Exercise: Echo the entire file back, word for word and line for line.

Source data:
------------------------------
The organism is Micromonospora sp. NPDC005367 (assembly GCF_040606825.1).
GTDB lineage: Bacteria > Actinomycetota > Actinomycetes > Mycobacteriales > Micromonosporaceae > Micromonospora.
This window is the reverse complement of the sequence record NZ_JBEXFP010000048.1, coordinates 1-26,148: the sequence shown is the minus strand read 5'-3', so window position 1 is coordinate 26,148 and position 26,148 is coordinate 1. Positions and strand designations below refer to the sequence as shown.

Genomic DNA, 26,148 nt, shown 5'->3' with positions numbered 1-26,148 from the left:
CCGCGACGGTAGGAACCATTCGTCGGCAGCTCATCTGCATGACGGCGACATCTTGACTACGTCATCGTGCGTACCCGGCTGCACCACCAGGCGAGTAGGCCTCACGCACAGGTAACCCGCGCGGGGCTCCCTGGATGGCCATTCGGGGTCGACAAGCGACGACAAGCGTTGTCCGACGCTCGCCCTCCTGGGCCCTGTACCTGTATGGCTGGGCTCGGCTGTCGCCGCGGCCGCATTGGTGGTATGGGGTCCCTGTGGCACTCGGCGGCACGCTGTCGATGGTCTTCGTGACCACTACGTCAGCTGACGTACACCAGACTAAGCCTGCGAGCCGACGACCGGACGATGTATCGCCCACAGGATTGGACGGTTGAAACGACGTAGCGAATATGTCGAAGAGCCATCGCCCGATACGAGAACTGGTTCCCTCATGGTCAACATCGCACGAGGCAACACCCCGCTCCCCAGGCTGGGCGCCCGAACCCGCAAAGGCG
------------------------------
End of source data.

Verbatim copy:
The organism is Micromonospora sp. NPDC005367 (assembly GCF_040606825.1).
GTDB lineage: Bacteria > Actinomycetota > Actinomycetes > Mycobacteriales > Micromonosporaceae > Micromonospora.
This window is the reverse complement of the sequence record NZ_JBEXFP010000048.1, coordinates 1-26,148: the sequence shown is the minus strand read 5'-3', so window position 1 is coordinate 26,148 and position 26,148 is coordinate 1. Positions and strand designations below refer to the sequence as shown.

Genomic DNA, 26,148 nt, shown 5'->3' with positions numbered 1-26,148 from the left:
CCGCGACGGTAGGAACCATTCGTCGGCAGCTCATCTGCATGACGGCGACATCTTGACTACGTCATCGTGCGTACCCGGCTGCACCACCAGGCGAGTAGGCCTCACGCACAGGTAACCCGCGCGGGGCTCCCTGGATGGCCATTCGGGGTCGACAAGCGACGACAAGCGTTGTCCGACGCTCGCCCTCCTGGGCCCTGTACCTGTATGGCTGGGCTCGGCTGTCGCCGCGGCCGCATTGGTGGTATGGGGTCCCTGTGGCACTCGGCGGCACGCTGTCGATGGTCTTCGTGACCACTACGTCAGCTGACGTACACCAGACTAAGCCTGCGAGCCGACGACCGGACGATGTATCGCCCACAGGATTGGACGGTTGAAACGACGTAGCGAATATGTCGAAGAGCCATCGCCCGATACGAGAACTGGTTCCCTCATGGTCAACATCGCACGAGGCAACACCCCGCTCCCCAGGCTGGGCGCCCGAACCCGCAAAGGCG